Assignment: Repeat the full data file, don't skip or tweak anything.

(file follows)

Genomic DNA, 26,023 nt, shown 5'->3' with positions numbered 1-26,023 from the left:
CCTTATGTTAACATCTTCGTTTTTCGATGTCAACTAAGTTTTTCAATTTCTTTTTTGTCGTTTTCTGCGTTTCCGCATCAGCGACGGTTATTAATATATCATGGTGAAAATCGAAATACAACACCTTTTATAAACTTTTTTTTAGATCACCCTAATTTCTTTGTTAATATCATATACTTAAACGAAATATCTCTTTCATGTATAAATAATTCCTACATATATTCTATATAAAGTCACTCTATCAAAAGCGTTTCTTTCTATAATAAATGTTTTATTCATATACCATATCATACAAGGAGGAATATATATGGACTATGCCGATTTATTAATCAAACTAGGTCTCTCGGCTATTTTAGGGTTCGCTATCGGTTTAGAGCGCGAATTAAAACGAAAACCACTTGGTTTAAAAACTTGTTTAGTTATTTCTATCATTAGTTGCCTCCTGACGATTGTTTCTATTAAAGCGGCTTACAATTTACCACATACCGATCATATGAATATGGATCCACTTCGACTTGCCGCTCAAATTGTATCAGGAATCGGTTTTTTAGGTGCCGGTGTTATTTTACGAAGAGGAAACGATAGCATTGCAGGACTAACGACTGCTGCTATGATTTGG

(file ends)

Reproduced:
Genomic DNA, 26,023 nt, shown 5'->3' with positions numbered 1-26,023 from the left:
CCTTATGTTAACATCTTCGTTTTTCGATGTCAACTAAGTTTTTCAATTTCTTTTTTGTCGTTTTCTGCGTTTCCGCATCAGCGACGGTTATTAATATATCATGGTGAAAATCGAAATACAACACCTTTTATAAACTTTTTTTTAGATCACCCTAATTTCTTTGTTAATATCATATACTTAAACGAAATATCTCTTTCATGTATAAATAATTCCTACATATATTCTATATAAAGTCACTCTATCAAAAGCGTTTCTTTCTATAATAAATGTTTTATTCATATACCATATCATACAAGGAGGAATATATATGGACTATGCCGATTTATTAATCAAACTAGGTCTCTCGGCTATTTTAGGGTTCGCTATCGGTTTAGAGCGCGAATTAAAACGAAAACCACTTGGTTTAAAAACTTGTTTAGTTATTTCTATCATTAGTTGCCTCCTGACGATTGTTTCTATTAAAGCGGCTTACAATTTACCACATACCGATCATATGAATATGGATCCACTTCGACTTGCCGCTCAAATTGTATCAGGAATCGGTTTTTTAGGTGCCGGTGTTATTTTACGAAGAGGAAACGATAGCATTGCAGGACTAACGACTGCTGCTATGATTTGG